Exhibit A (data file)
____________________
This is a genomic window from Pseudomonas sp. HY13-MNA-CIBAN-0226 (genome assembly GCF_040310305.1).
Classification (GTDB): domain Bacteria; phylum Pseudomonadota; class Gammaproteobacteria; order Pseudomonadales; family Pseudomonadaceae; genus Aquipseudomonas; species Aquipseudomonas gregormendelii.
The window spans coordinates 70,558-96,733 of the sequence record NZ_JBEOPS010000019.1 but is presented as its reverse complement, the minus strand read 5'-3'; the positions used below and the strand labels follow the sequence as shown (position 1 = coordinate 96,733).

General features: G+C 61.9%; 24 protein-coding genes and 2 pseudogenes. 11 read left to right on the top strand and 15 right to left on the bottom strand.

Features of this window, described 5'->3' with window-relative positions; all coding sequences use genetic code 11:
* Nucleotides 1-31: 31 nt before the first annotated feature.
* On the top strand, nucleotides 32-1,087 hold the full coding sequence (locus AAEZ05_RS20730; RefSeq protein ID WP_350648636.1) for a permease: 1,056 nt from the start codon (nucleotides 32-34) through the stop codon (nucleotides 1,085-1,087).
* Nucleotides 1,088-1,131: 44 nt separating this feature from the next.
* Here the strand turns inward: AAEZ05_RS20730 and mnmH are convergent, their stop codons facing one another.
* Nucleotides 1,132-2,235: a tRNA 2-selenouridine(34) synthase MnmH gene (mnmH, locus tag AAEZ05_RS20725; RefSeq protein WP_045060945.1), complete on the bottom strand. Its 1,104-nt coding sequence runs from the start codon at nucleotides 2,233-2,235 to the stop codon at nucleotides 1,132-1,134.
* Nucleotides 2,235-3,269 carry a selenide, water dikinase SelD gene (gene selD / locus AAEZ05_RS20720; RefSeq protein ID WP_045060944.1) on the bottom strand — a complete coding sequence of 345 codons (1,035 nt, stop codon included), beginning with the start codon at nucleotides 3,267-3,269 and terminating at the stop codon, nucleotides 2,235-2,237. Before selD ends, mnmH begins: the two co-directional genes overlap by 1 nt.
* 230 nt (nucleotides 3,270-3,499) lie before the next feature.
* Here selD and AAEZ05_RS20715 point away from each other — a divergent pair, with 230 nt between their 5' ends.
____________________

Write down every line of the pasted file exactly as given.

This is a genomic window from Pseudomonas sp. HY13-MNA-CIBAN-0226 (genome assembly GCF_040310305.1).
Classification (GTDB): domain Bacteria; phylum Pseudomonadota; class Gammaproteobacteria; order Pseudomonadales; family Pseudomonadaceae; genus Aquipseudomonas; species Aquipseudomonas gregormendelii.
The window spans coordinates 70,558-96,733 of the sequence record NZ_JBEOPS010000019.1 but is presented as its reverse complement, the minus strand read 5'-3'; the positions used below and the strand labels follow the sequence as shown (position 1 = coordinate 96,733).

General features: G+C 61.9%; 24 protein-coding genes and 2 pseudogenes. 11 read left to right on the top strand and 15 right to left on the bottom strand.

Features of this window, described 5'->3' with window-relative positions; all coding sequences use genetic code 11:
* Nucleotides 1-31: 31 nt before the first annotated feature.
* On the top strand, nucleotides 32-1,087 hold the full coding sequence (locus AAEZ05_RS20730; RefSeq protein ID WP_350648636.1) for a permease: 1,056 nt from the start codon (nucleotides 32-34) through the stop codon (nucleotides 1,085-1,087).
* Nucleotides 1,088-1,131: 44 nt separating this feature from the next.
* Here the strand turns inward: AAEZ05_RS20730 and mnmH are convergent, their stop codons facing one another.
* Nucleotides 1,132-2,235: a tRNA 2-selenouridine(34) synthase MnmH gene (mnmH, locus tag AAEZ05_RS20725; RefSeq protein WP_045060945.1), complete on the bottom strand. Its 1,104-nt coding sequence runs from the start codon at nucleotides 2,233-2,235 to the stop codon at nucleotides 1,132-1,134.
* Nucleotides 2,235-3,269 carry a selenide, water dikinase SelD gene (gene selD / locus AAEZ05_RS20720; RefSeq protein ID WP_045060944.1) on the bottom strand — a complete coding sequence of 345 codons (1,035 nt, stop codon included), beginning with the start codon at nucleotides 3,267-3,269 and terminating at the stop codon, nucleotides 2,235-2,237. Before selD ends, mnmH begins: the two co-directional genes overlap by 1 nt.
* 230 nt (nucleotides 3,270-3,499) lie before the next feature.
* Here selD and AAEZ05_RS20715 point away from each other — a divergent pair, with 230 nt between their 5' ends.